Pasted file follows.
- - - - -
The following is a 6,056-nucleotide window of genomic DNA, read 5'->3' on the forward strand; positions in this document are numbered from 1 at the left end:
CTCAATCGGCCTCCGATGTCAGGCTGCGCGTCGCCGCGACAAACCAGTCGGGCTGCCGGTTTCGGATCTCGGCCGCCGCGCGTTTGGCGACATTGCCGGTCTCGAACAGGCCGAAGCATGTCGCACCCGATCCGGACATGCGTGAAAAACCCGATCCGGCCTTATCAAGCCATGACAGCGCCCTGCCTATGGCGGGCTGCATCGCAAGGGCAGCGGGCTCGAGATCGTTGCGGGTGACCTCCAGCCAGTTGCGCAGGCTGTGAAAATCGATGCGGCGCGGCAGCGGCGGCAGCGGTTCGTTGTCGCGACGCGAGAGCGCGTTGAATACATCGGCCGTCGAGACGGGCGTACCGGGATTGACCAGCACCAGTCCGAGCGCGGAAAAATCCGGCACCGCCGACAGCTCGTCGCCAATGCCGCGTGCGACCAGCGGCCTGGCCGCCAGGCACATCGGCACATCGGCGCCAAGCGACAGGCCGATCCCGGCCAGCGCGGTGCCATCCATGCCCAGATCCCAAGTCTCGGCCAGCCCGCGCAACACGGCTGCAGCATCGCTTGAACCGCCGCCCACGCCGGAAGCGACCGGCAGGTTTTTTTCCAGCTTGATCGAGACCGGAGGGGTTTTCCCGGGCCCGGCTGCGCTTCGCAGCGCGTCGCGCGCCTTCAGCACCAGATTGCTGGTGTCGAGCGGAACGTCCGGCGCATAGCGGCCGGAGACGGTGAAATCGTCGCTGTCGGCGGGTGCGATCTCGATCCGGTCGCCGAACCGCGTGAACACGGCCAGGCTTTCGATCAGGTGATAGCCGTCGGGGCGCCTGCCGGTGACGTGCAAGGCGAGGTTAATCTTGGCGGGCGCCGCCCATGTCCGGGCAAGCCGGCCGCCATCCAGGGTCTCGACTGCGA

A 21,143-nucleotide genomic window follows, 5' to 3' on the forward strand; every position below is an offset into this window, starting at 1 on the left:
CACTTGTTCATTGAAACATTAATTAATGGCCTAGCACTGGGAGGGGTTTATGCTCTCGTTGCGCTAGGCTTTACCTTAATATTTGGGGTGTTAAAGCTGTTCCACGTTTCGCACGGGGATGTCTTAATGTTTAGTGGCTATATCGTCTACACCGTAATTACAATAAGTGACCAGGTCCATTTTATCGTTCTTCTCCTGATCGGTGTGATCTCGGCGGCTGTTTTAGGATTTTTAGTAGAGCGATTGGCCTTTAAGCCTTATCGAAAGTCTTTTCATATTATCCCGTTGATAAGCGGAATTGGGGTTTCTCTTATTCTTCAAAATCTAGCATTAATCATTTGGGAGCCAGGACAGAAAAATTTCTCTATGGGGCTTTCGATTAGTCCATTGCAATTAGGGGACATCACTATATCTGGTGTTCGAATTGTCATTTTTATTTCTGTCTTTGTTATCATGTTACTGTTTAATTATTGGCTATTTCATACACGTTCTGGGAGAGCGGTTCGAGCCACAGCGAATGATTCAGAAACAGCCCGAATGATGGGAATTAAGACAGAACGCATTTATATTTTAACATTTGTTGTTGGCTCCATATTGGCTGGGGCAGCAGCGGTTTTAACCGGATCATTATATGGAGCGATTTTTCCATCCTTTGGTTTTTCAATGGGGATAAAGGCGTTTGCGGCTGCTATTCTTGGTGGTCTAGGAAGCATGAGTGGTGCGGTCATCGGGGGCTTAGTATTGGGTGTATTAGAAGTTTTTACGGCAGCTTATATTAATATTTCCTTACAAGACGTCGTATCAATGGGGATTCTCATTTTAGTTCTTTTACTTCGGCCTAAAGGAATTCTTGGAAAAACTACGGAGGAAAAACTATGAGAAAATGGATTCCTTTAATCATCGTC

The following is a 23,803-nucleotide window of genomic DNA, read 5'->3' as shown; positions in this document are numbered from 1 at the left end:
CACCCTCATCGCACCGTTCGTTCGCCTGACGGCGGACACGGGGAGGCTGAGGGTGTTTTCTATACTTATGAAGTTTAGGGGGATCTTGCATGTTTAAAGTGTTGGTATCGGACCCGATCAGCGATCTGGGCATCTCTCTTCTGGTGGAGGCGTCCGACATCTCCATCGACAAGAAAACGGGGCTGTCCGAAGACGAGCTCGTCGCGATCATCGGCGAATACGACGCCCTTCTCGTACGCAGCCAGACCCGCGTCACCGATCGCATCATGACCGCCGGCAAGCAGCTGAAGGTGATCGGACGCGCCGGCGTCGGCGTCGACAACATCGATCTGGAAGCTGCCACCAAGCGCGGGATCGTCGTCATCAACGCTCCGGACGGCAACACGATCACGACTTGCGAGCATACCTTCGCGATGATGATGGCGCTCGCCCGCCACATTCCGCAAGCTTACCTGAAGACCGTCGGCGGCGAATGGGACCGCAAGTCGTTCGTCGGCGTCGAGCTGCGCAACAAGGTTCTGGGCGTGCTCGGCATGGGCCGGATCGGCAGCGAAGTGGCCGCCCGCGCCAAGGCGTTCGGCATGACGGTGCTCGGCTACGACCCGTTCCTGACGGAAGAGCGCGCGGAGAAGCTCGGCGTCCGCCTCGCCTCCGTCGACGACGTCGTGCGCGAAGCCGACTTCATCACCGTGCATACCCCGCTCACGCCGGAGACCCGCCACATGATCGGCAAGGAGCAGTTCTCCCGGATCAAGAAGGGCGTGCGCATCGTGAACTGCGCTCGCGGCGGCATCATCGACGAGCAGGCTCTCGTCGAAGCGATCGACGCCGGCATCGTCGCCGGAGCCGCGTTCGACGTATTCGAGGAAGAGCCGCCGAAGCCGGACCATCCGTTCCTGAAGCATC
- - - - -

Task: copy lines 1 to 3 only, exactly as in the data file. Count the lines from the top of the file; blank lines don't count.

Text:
The following is a 6,056-nucleotide window of genomic DNA, read 5'->3' on the forward strand; positions in this document are numbered from 1 at the left end:
CTCAATCGGCCTCCGATGTCAGGCTGCGCGTCGCCGCGACAAACCAGTCGGGCTGCCGGTTTCGGATCTCGGCCGCCGCGCGTTTGGCGACATTGCCGGTCTCGAACAGGCCGAAGCATGTCGCACCCGATCCGGACATGCGTGAAAAACCCGATCCGGCCTTATCAAGCCATGACAGCGCCCTGCCTATGGCGGGCTGCATCGCAAGGGCAGCGGGCTCGAGATCGTTGCGGGTGACCTCCAGCCAGTTGCGCAGGCTGTGAAAATCGATGCGGCGCGGCAGCGGCGGCAGCGGTTCGTTGTCGCGACGCGAGAGCGCGTTGAATACATCGGCCGTCGAGACGGGCGTACCGGGATTGACCAGCACCAGTCCGAGCGCGGAAAAATCCGGCACCGCCGACAGCTCGTCGCCAATGCCGCGTGCGACCAGCGGCCTGGCCGCCAGGCACATCGGCACATCGGCGCCAAGCGACAGGCCGATCCCGGCCAGCGCGGTGCCATCCATGCCCAGATCCCAAGTCTCGGCCAGCCCGCGCAACACGGCTGCAGCATCGCTTGAACCGCCGCCCACGCCGGAAGCGACCGGCAGGTTTTTTTCCAGCTTGATCGAGACCGGAGGGGTTTTCCCGGGCCCGGCTGCGCTTCGCAGCGCGTCGCGCGCCTTCAGCACCAGATTGCTGGTGTCGAGCGGAACGTCCGGCGCATAGCGGCCGGAGACGGTGAAATCGTCGCTGTCGGCGGGTGCGATCTCGATCCGGTCGCCGAACCGCGTGAACACGGCCAGGCTTTCGATCAGGTGATAGCCGTCGGGGCGCCTGCCGGTGACGTGCAAGGCGAGGTTAATCTTGGCGGGCGCCGCCCATGTCCGGGCAAGCCGGCCGCCATCCAGGGTCTCGACTGCGA

A 21,143-nucleotide genomic window follows, 5' to 3' on the forward strand; every position below is an offset into this window, starting at 1 on the left: